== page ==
P.A.N.T. Fund Drive Helps Homeless Cats

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P.A.N.T. is committed to resolving the stray and feral cat overpopulation crisis in Upstate New York through education, the humane and proven method of Trap/Neuter/Return (TNR), and adoption programs. In the past ten years P.A.N.T. has helped over 4,000 cats, significantly reduced the feral and stray cat population, and provided homeless cats with a much improved quality of life. The organization has initiated a fund drive to further its mission and expand its efforts in 2012.

In the past ten years P.A.N.T. has helped over 4,000 cats, and found loving families to adopt homeless kittens.

Attracting new volunteers and donors will be instrument to P.A.N.T.'s continuing success.

P.A.N.T. has initiated a fund drive to further its efforts to help the burgeoning feral cat population of upstate New York.

In 2010, Best Friends Animal Society, a nationally renowned animal advocacy organization and sanctuary, conducted a study of the feral cat population in the United States. Their report indicates that there are approximately 95,000 homeless cats in Dutchess County. These cats produce approximately 100,000 kittens each year and 25,000 of those kittens will survive to reach adulthood and begin breeding to add even further to the cat overpopulation crisis.    

In 2001, a grass roots, all-volunteer 501(c)(3) organization, P.A.N.T. was formed and is committed to resolving the stray and feral cat overpopulation crisis in Dutchess County through education, the humane and proven method of Trap/Neuter/Return (TNR), and adoption programs. In the past ten years P.A.N.T. has helped over 4,000 cats, significantly reduced the feral and stray cat population, and provided homeless cats with a much improved quality of life.

“Because unspayed and unneutered cats frequently mate, kittens are produced at an alarming rate,” says Juliet Powers, President of P.A.N.T. “Our organization spayed and neutered over 300 cats in 2010—nearly one per day. Assuming one-half of these cats are female, P.A.N.T. prevented the birth of approximately 1500 kittens last year.”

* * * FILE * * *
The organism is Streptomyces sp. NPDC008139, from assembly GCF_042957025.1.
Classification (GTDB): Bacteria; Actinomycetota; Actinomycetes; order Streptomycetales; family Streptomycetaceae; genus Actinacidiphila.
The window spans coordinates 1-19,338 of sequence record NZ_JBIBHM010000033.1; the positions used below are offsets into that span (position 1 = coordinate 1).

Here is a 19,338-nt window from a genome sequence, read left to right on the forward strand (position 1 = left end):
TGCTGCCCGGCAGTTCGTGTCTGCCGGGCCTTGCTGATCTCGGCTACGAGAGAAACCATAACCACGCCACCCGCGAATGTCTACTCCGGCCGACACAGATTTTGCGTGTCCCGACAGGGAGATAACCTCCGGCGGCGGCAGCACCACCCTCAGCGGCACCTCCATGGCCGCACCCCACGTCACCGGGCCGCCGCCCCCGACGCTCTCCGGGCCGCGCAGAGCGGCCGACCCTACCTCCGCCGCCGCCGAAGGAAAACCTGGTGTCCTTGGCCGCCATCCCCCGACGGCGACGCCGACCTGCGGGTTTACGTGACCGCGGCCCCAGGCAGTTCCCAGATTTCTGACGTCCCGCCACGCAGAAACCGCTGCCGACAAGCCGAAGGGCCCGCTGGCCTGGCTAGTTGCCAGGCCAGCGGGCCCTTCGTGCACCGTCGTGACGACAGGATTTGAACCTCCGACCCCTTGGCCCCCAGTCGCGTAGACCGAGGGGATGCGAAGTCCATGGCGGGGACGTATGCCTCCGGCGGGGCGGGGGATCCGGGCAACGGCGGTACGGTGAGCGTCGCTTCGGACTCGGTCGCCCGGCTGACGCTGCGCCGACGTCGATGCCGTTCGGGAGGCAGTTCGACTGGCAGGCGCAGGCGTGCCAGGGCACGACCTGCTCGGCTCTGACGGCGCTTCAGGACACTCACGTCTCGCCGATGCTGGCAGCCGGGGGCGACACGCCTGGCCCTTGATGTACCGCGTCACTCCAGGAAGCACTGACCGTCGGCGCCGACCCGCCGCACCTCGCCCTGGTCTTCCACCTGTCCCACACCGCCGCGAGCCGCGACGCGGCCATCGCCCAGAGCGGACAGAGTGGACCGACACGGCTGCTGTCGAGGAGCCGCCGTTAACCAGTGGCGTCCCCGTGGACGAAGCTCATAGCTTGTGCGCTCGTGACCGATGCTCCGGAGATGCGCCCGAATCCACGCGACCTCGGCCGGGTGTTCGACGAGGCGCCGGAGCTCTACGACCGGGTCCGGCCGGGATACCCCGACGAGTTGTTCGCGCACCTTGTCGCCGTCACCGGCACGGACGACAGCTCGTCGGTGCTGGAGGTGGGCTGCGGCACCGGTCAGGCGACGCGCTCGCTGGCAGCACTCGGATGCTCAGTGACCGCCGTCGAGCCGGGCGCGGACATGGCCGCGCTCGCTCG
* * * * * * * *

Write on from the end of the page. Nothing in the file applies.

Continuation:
P.A.N.T. relies upon donations and grants to continue its efforts, and is seeking to raise funds to continue its work and provide other needed services. Its goals for 2012 include:

  •         Continue assisting feral and stray cats in the northern Dutchess area through TNR by spaying, neutering, rabies vaccinating, and providing them with appropriate shelter and a caretaker
  •      Continue to assist friendly strays and young kittens by placing them in foster homes until permanent homes can be found
  •      Establish several low cost spay/neuter clinics throughout the county to assist feral cats and low income families, and provide low-cost spay/neuter certificates
  •      Secure start-up funding to hire a veterinarian and support staff, and purchase medical equipment and a small van
  •      Initiate TNR programs in every community in Dutchess county

“Attracting new volunteers and donors will be instrument to our continuing success,” says Powers.

To make a donation or learn how to become a P.A.N.T. volunteer, please go to our site http://www.pant.org. Thank you in advance for any help or service you may give to our little friends.

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Juliet Powers
P.A.N.T.
845-486-7075
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